Too short or too long outdoor lighting can increase the risk of dementia

Recently, a study conducted by Professor Yu Jintai of Huashan Hospital Affiliated to Fudan University and Professor Tan Lan of Qingdao Municipal Hospital Affiliated to Qingdao University found that a study of more than 360,000 people and a 9-year follow-up study found that proper sun exposure helped prevent Alzheimer’s disease. The study reveals for the first time the relationship between outdoor light duration and dementia, providing new ideas for the prevention of dementia. The results of the research have been published in the latest issue of the British Medical Council – Internal Medicine.

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Proper sun exposure helps prevent Alzheimer’s disease Courtesy of respondents

“Light is one of the most important factors affecting the rhythm of the biological clock. Changes in light conditions send signals to the circadian clock structure in the brain through visual pathways, which in turn adjust the rhythms of physiology and behavior. At the same time, light can also affect brain function through non-visual pathways. Yu Jintai told China Science Daily, “But there have been no large-scale cohort studies to reveal the relationship between light duration and dementia.”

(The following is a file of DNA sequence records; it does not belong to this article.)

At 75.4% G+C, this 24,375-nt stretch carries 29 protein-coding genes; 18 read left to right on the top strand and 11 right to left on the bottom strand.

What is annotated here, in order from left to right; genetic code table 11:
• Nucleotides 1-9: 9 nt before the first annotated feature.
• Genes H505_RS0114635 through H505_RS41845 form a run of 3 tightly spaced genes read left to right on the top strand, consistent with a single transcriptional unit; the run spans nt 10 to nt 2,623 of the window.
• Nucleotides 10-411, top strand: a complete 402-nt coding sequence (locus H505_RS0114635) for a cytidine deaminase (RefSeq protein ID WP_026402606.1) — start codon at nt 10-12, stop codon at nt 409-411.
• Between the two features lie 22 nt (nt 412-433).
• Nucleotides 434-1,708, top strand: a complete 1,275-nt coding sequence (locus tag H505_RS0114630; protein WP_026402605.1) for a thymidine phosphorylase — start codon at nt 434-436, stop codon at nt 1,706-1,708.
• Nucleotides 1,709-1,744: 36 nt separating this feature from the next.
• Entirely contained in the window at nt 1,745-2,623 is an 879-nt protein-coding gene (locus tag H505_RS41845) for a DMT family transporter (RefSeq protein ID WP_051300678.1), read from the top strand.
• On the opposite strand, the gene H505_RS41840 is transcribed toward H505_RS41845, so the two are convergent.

To get this straight, the team used the UK Biobank cohort to include 362094 non-dementia participants aged 37 to 73 who were followed up for an average of 9 years. All participants separately reported on the average amount of time they received outdoor light each day during the summer and winter seasons.

During a 9-year follow-up period, a total of 4149 participants were found to be diagnosed with new-onset dementia. The study found a typical nonlinear “J-shaped” relationship between outdoor light duration and dementia, that is, too short or too long outdoor light time will increase the risk of dementia.

“The optimal outdoor light duration is 2 hours per day in summer and 1 hour per day in winter, with an average of 1.5 hours per day.” Yu Jintai said.

The study found that for every 0.5 hours of outdoor lighting, the risk of dementia increased by 28.7%, and for every 0.5 hours of outdoor lighting, the risk of dementia increased by 7.0% for every 0.5 hours of outdoor lighting. Outdoor light time is shorter than optimal outdoor light time, which increases the risk of dementia. This result is more pronounced in older people aged about 60 years.

“Outdoor light prevents the onset of dementia by influencing vitamin D in the body, which is involved in many key pathways of brain health, including neuroprotective, immune response regulation, inhibition of inflammation, and regulation of oxidative stress.” When talking about the mechanism of outdoor light and dementia, Tan Lan introduced, “Outdoor light also regulates the circadian rhythm by acting on the internal clock of the human body – the optic chirodate nucleus, which affects cognitive function. ”

In the next step, the researchers will further clarify the potential association between outdoor light and dementia through experiments. (Source: China Science Daily, Zhang Shuanghu, Huang Xin)

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